— Marmion: A Tale of Flodden Field • Walter Scott

... the torrents toil, He watch'd the wheeling eddies boil, Till, from their foam, his dazzled eyes Beheld the River Demon rise; The mountain mist took form and limb Of noontide hag or goblin grim. ...
— Composition-Rhetoric • Stratton D. Brooks

... about until they riveted themselves upon two glittering spots peering at her over the top step from the shadow of the stairway. A low growl from Snatchet did not disturb the fascination the evil eyes held for her. It seemed as if goblin hands reached out to touch her; as if supernatural objects and evil human things menaced her from all sides. The crouching figure of the scowman became more distinct as he sneaked over the top step and edged toward her. A sudden morbid desire came over the girl to throw ...
— From the Valley of the Missing • Grace Miller White

... because he could not make the dead earth smile into flowers, was looking through the frosty fog of the winter morning as I walked across the bridge to find Thomas Weir in his workshop. The poplars stood like goblin sentinels, with black heads, upon which the long hair stood on end, all along the dark cold river. Nature looked like a life out of which the love has vanished. I turned ...
— Annals of a Quiet Neighbourhood • George MacDonald

... upon her as to say: "You are not stupid;" for Amrei, after listening to his playing for a long time, had remarked: "It's wonderful how a fiddle can hold its breath so long; I can't do that." And, on quiet winter nights at home, when Marianne told sparkling and horrifying goblin-stories, Amrei, when they were finished, would draw a deep breath and say: "Oh, Marianne, I must take breath now—I was obliged to hold my breath all the time ...
— The German Classics of The Nineteenth and Twentieth Centuries, Vol. VIII • Various

... was always rhyming of goblin, ghost, fairy, and all Sir Walter's themes. At Edinburgh University he was a pupil of Christopher North (John Wilson), who pooh-poohed The Death-Wake in Blackwood. He also knew Aytoun, Professor ...
— The Death-Wake - or Lunacy; a Necromaunt in Three Chimeras • Thomas T Stoddart

... don't think Mr. Allan has been a minister long enough for it to have had a bad effect on him. I just grow cold when I think of my layer cake. Oh, Diana, what if it shouldn't be good! I dreamed last night that I was chased all around by a fearful goblin with a big layer ...
— Anne Of Green Gables • Lucy Maud Montgomery

... gardens that are always June, To sit within the shadow of a rose, And strum and sing your every fragile tune. For all we meet you where the great world rides, You have no league with anything we are: Your life is all entangled in the tides Of goblin moons ...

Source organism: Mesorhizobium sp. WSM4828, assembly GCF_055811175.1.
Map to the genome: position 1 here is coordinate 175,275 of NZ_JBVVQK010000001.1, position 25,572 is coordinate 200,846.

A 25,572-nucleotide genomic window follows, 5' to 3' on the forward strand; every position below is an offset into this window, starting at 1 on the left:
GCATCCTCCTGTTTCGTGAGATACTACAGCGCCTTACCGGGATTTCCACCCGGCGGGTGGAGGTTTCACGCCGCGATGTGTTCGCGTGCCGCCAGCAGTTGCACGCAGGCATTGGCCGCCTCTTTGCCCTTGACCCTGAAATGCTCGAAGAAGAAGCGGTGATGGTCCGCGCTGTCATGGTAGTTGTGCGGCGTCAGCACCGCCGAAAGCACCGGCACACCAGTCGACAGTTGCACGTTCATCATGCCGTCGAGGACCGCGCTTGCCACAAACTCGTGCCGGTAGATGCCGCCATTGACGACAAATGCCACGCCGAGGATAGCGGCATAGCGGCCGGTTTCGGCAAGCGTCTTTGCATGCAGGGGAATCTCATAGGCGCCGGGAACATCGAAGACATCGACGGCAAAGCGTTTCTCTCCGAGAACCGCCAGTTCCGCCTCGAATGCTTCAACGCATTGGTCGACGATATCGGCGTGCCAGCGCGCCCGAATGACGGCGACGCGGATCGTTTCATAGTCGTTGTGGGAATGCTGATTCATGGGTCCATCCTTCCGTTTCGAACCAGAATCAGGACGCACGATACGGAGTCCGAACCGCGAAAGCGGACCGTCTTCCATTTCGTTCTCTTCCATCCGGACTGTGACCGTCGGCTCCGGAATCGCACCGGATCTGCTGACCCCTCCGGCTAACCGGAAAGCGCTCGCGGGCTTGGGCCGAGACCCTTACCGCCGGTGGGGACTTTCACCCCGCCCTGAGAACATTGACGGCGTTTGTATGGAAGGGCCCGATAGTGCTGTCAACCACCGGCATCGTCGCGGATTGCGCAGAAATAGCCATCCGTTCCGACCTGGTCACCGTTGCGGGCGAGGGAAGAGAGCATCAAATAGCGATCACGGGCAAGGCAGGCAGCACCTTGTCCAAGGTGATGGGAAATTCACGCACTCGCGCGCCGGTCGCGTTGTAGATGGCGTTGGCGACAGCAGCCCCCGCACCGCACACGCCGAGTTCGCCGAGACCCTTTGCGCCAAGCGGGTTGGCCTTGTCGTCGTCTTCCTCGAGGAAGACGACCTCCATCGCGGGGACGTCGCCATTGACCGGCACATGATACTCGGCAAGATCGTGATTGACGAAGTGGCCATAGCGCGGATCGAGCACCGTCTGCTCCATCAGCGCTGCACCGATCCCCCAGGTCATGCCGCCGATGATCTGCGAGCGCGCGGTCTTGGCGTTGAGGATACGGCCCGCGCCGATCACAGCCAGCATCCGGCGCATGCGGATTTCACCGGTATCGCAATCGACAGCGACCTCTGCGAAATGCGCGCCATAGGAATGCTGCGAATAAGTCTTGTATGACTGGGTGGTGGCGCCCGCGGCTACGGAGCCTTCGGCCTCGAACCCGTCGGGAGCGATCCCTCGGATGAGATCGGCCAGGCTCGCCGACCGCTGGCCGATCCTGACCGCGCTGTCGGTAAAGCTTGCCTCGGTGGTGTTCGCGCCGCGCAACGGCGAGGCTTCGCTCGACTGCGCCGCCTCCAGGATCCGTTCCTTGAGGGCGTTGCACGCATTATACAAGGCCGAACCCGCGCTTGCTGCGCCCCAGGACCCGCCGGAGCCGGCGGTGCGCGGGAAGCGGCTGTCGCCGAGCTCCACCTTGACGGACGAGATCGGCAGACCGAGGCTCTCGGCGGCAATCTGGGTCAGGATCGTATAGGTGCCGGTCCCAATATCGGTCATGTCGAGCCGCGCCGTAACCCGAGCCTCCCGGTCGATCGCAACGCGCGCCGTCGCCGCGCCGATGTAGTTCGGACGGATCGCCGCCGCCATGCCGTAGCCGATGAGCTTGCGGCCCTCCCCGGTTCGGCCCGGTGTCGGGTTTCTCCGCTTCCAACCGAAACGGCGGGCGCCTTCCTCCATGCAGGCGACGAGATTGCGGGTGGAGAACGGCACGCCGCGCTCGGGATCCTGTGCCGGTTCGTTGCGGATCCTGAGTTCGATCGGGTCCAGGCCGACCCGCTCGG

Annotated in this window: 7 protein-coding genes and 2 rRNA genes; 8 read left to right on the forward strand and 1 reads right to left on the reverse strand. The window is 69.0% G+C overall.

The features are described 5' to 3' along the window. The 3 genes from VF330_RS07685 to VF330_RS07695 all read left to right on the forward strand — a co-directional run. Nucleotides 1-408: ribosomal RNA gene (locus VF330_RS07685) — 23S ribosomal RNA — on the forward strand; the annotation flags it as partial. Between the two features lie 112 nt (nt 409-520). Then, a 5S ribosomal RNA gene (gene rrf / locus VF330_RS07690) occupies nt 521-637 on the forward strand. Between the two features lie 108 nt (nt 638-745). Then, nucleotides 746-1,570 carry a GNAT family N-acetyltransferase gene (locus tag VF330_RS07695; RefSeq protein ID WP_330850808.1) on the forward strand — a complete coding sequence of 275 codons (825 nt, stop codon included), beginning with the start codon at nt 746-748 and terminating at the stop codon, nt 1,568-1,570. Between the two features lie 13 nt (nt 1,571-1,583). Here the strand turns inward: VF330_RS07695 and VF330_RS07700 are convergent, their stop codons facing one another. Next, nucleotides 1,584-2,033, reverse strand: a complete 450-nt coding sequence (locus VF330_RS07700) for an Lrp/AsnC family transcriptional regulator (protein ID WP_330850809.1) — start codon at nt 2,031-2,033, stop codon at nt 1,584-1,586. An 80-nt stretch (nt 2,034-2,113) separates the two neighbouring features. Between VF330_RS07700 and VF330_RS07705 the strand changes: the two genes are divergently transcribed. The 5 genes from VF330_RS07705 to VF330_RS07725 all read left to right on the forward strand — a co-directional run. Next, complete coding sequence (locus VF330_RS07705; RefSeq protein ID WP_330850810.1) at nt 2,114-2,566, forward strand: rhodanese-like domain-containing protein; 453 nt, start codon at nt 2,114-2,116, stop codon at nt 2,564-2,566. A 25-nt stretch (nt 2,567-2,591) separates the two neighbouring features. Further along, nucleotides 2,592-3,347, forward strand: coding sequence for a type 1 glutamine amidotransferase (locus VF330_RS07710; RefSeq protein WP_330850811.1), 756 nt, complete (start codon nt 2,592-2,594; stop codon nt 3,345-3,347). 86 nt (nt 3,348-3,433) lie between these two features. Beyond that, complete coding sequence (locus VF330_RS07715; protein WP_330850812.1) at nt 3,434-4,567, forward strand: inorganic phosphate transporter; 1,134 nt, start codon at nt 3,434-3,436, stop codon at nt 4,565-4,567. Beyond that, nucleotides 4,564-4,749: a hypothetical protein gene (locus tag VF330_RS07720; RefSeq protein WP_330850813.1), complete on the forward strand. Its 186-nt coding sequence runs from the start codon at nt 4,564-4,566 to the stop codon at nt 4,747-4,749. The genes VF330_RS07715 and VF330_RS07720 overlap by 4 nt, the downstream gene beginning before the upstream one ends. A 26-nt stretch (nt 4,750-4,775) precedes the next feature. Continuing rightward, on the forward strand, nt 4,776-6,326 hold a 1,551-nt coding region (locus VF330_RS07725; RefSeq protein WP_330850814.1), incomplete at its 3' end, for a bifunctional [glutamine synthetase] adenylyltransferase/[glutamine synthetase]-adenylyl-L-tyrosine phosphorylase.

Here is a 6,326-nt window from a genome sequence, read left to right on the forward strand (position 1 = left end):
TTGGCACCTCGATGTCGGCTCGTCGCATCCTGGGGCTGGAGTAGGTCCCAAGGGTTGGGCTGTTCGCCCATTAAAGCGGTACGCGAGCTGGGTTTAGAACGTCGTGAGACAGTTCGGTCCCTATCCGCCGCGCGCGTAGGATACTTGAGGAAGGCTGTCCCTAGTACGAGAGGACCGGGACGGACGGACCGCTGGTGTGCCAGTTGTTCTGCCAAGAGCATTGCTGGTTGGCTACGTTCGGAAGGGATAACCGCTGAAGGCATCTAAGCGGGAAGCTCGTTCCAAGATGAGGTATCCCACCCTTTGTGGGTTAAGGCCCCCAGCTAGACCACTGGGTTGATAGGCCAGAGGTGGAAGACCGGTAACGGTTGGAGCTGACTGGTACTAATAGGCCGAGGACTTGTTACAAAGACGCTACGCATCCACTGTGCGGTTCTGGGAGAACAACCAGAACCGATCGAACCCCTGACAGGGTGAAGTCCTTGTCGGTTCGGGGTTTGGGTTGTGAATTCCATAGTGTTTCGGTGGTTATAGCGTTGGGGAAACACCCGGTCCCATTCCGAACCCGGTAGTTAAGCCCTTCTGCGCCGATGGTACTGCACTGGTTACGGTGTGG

— Ships in Harbour • David Morton

... he licks his jaws and says, "More, by your leave!" Devouring property, he says, between grin and glut, "This is so good that it ought to be paid for!" Into the vacuum of wasted life rush the moaning winds of grief and desolation; in to the vacuum of wasted property rushes the goblin of debt. The wasted life is transformed at length into a reminiscent glory; the wasted property becomes a hideous nightmare. The heroes fallen rise from their bloody cerements into everlasting fame; the property destroyed rises from the red and flame-swept field as a spectral vampire, ...
— One Thousand Secrets of Wise and Rich Men Revealed • C. A. Bogardus

... and death around I see," is their key-note, rather than "O all ye works of the Lord, bless Him, praise Him, and magnify Him together." There lingers about them a savour of the old monastic theory, that this earth is the devil's planet, fallen, accursed, goblin-haunted, needing to be exorcised at every turn before it is useful or even safe for man. An age which has adopted as its most popular hymn a paraphrase of the mediaeval monk's "Hic breve vivitur," and in which stalwart public-school boys are bidden in their chapel worship ...
— Scientific Essays and Lectures • Charles Kingsley

... insensibility came upon him. The painter started, stared, rubbed his eyes, thought it was another spectral illusion, and was on the point of yielding to his terror, when Karl rose, and approached him with a smile. The healthy, sunshiny countenance of Karl, let him be ghost or goblin, could not fail to produce somewhat of a tranquilizing effect on Teufelsbuerst. He took his offered hand mechanically, his countenance utterly vacant with idiotic bewilderment. ...
— Adela Cathcart, Vol. 3 • George MacDonald

... so little of the goblin in this appeal that it resolved him. The crew hung in the wind, but he addressed them peremptorily. I heard him damn them for a set of curs, and tell them that if they put him aboard they might lie off till he was ready to return, where they would be safe, as the devil could not ...
— The Frozen Pirate • W. Clark Russell

... nothing to do but to provide you with a model? My time is fully occupied; I am engaged upon a mystical play, which is to be called The Spinster's Prayer or the Goblin Child's Mother, and take Paris by storm. A propos—yes, now I come to think of it, there is something in Comoedia ...
— A Chair on The Boulevard • Leonard Merrick